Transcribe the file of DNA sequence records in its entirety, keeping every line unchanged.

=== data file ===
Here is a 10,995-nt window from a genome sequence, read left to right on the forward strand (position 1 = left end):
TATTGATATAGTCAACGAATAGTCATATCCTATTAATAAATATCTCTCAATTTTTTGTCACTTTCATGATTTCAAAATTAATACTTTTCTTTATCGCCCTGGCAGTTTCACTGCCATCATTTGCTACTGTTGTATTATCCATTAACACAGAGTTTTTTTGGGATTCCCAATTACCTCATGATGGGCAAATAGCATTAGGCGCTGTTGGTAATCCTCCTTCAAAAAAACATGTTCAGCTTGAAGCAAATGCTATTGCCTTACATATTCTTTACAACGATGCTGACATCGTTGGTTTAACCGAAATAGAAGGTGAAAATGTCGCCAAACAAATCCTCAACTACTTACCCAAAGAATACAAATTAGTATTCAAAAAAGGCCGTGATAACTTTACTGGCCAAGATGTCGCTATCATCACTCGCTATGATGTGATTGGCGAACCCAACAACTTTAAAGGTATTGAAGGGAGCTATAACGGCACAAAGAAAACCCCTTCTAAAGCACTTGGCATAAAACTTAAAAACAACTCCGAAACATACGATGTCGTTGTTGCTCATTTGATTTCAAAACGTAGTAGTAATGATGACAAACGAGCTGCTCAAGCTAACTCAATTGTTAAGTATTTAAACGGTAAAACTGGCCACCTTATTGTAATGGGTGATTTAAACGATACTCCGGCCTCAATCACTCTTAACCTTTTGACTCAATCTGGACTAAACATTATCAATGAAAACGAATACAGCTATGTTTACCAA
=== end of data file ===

Here is a 10,995-nt window from a genome sequence, read left to right on the forward strand (position 1 = left end):
TATTGATATAGTCAACGAATAGTCATATCCTATTAATAAATATCTCTCAATTTTTTGTCACTTTCATGATTTCAAAATTAATACTTTTCTTTATCGCCCTGGCAGTTTCACTGCCATCATTTGCTACTGTTGTATTATCCATTAACACAGAGTTTTTTTGGGATTCCCAATTACCTCATGATGGGCAAATAGCATTAGGCGCTGTTGGTAATCCTCCTTCAAAAAAACATGTTCAGCTTGAAGCAAATGCTATTGCCTTACATATTCTTTACAACGATGCTGACATCGTTGGTTTAACCGAAATAGAAGGTGAAAATGTCGCCAAACAAATCCTCAACTACTTACCCAAAGAATACAAATTAGTATTCAAAAAAGGCCGTGATAACTTTACTGGCCAAGATGTCGCTATCATCACTCGCTATGATGTGATTGGCGAACCCAACAACTTTAAAGGTATTGAAGGGAGCTATAACGGCACAAAGAAAACCCCTTCTAAAGCACTTGGCATAAAACTTAAAAACAACTCCGAAACATACGATGTCGTTGTTGCTCATTTGATTTCAAAACGTAGTAGTAATGATGACAAACGAGCTGCTCAAGCTAACTCAATTGTTAAGTATTTAAACGGTAAAACTGGCCACCTTATTGTAATGGGTGATTTAAACGATACTCCGGCCTCAATCACTCTTAACCTTTTGACTCAATCTGGACTAAACATTATCAATGAAAACGAATACAGCTATGTTTACCAA